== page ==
Once upon a time, buying cooking oil was an easy task. You walked into the grocery store, went down the baking aisle, and pulled a bottle from the shelf. There were no options; there was no confusion.

Today, entire aisles are devoted to cooking oil. It seems oil can come from just about anything, including avocados, almonds, soybeans, canolas (wait...what's a canola?). And to make it more confusing, you can get oil flavored with anything from chili peppers to rosemary to lemon.

How do you know which oil is best for the sizzling vegetable stir-fry, the perfect pumpkin muffins, or the savory balsamic salad dressing? By taking the mystery out of oil. Getting to know a little bit about oil will help you decide which oil is right for your cooking adventure.

Oil From Just About Anything

Oil can be made from a variety of sources:

  • Seeds: safflower, sesame, sunflower, genetically modified rapeseed (source of canola oil—the name comes from "Canada")
  • Nuts: almond, walnut
  • Grains: corn
  • Beans: peanut, soy
  • Fruits: avocado, olive, coconut

The first step in processing is to remove the oil from the seed, nut, grain, bean, or fruit. The extraction process can be chemical or mechanical. When done chemically, the oil source is soaked in a petroleum compound, usually hexane. The oil then requires further refining to remove this toxic solvent. This method is efficient, provides a high yield, and is more common than mechanical extraction.

Mechanical pressing, also called expeller-pressed, uses no chemicals. The oil is derived from its source by squeezing it in a mechanical press. The process can raise the temperature to anywhere from 120°F-190°F (49ºC-88ºC). Cold pressed means that no additional external heat is added during the processing. Oil purists believe that unrefined, cold pressed oil retains the most flavor, aroma, color, and nutrients.

Understanding Oil's Structure

In order to know which oil to choose, it is important to understand a little bit about the chemistry of oil. Oil is made up of fatty acids. A fatty acid is a chain of carbon atoms. Every carbon on the chain has places that hydrogen atoms can fill. If each carbon on the chain has all the available slots filled with hydrogen atoms, it is a saturated fatty acid (SFA).

If the fatty acid chain is not holding all the hydrogen that it can, it is considered unsaturated. When there is one point of unsaturation, the fatty acid is considered monounsaturated (MUFA). If there are two or more points of unsaturation, the fatty acid is polyunsaturated (PUFA). Specially modified margarine-like fatty acids are known as trans fats.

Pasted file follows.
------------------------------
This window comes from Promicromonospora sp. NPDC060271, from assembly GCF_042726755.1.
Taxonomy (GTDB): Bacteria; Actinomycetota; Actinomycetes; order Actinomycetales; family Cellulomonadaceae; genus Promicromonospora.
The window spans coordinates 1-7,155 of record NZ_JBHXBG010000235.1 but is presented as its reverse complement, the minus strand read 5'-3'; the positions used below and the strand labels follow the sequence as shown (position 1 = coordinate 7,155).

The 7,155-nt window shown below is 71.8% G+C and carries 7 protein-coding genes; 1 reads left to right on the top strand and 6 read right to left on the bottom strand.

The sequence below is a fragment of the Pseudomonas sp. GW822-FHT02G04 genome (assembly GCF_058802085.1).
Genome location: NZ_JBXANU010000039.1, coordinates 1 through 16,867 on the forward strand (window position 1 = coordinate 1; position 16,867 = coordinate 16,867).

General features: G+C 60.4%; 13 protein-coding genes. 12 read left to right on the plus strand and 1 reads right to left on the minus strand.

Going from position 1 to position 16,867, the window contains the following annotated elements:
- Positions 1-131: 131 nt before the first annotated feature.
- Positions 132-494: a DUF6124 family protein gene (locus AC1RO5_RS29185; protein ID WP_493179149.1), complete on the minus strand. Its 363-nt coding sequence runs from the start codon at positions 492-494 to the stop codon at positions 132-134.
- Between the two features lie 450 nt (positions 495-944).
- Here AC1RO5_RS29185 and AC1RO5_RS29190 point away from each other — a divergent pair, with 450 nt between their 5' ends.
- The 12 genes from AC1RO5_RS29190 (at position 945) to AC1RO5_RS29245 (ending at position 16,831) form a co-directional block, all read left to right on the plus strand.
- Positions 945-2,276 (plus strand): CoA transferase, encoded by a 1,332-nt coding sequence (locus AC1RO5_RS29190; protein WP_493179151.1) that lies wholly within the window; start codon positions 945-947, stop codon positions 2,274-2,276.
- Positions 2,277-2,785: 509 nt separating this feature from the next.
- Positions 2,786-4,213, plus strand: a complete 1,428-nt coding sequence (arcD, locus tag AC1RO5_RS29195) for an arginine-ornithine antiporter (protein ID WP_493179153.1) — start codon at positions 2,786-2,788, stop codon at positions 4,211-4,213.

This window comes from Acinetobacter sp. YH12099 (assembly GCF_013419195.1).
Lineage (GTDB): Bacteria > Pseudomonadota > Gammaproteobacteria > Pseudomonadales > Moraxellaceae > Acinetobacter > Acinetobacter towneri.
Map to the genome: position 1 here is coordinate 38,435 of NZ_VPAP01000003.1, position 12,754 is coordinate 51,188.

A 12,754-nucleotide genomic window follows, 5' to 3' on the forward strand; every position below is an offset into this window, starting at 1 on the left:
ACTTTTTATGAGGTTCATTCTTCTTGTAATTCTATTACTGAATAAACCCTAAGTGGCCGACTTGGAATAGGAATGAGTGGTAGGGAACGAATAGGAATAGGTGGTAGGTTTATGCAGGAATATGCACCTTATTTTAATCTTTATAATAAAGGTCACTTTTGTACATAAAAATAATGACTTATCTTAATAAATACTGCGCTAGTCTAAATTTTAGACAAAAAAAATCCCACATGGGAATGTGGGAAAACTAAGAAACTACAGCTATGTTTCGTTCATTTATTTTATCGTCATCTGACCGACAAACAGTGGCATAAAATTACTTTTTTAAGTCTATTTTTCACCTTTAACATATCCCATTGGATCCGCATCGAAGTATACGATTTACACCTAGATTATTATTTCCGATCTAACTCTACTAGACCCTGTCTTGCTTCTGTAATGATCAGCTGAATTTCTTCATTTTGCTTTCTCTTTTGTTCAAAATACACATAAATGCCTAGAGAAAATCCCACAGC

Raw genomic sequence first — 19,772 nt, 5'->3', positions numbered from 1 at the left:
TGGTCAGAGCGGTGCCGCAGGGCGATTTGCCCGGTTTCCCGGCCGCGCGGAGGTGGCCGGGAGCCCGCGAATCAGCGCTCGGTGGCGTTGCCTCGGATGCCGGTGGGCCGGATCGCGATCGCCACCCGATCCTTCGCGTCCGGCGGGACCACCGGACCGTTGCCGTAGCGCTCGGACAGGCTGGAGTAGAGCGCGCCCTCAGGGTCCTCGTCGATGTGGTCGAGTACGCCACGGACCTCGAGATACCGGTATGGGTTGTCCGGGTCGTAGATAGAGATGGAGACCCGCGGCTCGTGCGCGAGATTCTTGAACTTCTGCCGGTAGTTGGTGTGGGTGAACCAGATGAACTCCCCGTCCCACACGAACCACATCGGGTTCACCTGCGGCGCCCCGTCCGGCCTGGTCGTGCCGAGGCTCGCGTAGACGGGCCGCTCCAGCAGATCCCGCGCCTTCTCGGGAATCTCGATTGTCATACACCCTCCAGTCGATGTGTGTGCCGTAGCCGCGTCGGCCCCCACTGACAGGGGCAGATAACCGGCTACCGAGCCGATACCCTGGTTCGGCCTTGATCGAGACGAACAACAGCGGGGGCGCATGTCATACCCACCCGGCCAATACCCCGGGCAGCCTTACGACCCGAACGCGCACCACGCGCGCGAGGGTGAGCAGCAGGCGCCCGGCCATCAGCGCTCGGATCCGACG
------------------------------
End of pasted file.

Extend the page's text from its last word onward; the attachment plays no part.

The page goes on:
Trans fats occur only to a small degree in nature. An oil may contain all other three types of fatty acids, but in different proportions. An oil is named for the type of fatty acid present in the largest amount. For example, olive oil is 74% monounsaturated oil; therefore it is called a monounsaturated oil.

Saturated fats raise total blood cholesterol as well as LDL (“bad”) cholesterol. However, they also may raise levels of HDL (“good”) cholesterol. In contrast, monounsaturated and certain polyunsaturated fats may improve most or all aspects of cholesterol profile. Trans fats, on the other hand, worsen most aspects of cholesterol profile and should be avoided.

Properties of Oil

The amount of saturation also controls certain properties of an oil. For instance, a saturated fat will stay solid at room temperature, whereas a monounsaturated fat will be liquid at room temperature but congeal in the refrigerator. And a polyunsaturated fat will stay liquid both at room temperature and in the refrigerator.

In addition, the more unsaturated an oil is, the more susceptible it is to oxidation. Oxidation causes rancidity, which produces an off-flavor in the oil. Rancidity can also produce an off aroma. So, if the oil doesn't smell right, pitch it.

Oil should be used within 6-12 months after opening. To help preserve the flavor and quality, store your unopened oil in a cool, dark cupboard. Once the oil is opened, you can keep it in the refrigerator. Olive oil, however, will congeal in the refrigerator—so only keep it in there if you are using it infrequently.

Smoke Point Determines Use

If you are cooking with oil and it begins to smoke, you have reached its smoke point. At the smoke point, the oil begins to emit unpleasant odors and impart unsavory flavors to your meal. Watch out for the smoke point signs. Getting to it means you are getting close to the flash point, which is when the oil can erupt into flames.

Knowing the smoke point is important when determining which oil you are going to use (see table below). Oil with a low smoke point is good for salad dressings, wine sauces, and seasoning, while the higher smoke point oils should be used for sautéing, baking, or frying.

The Goodness of Oil

Oil contains essential fatty acids, which your body needs to survive but can't make and therefore must be obtained through food. Oil is a source of vitamin E as well. In addition, oil is crucial for transporting the fat-soluble vitamins A, D, E, and K throughout the body.

Regardless of the source, one tablespoon of oil has 120 calories. Because oil is a fat, it has more calories per gram than carbohydrate or protein. So no matter which oil you choose and no matter what you choose it for, remember to use it in moderation. And in accordance with the American Heart Association's recommendations, opt for an oil high in monounsaturated or polyunsaturated fatty acids.

Type of OilPercentage of Fatty AcidSmoke Point
Almond86917430°F (221°C)
Avocado117013520°F (271°C)
Canola76132468°F (242°C)
Corn132958453°F (234°C)
Coconut9172350°F (177°C)
Olive157510428°F (220°C)
Peanut194633471°F (244°C)
Safflower81577468°F (242°C)
Sesame143941410°F (210°C)
Soy152362465°F (241°C)
Sunflower121672464°F (240°C)
Walnut92263400°F (204°C)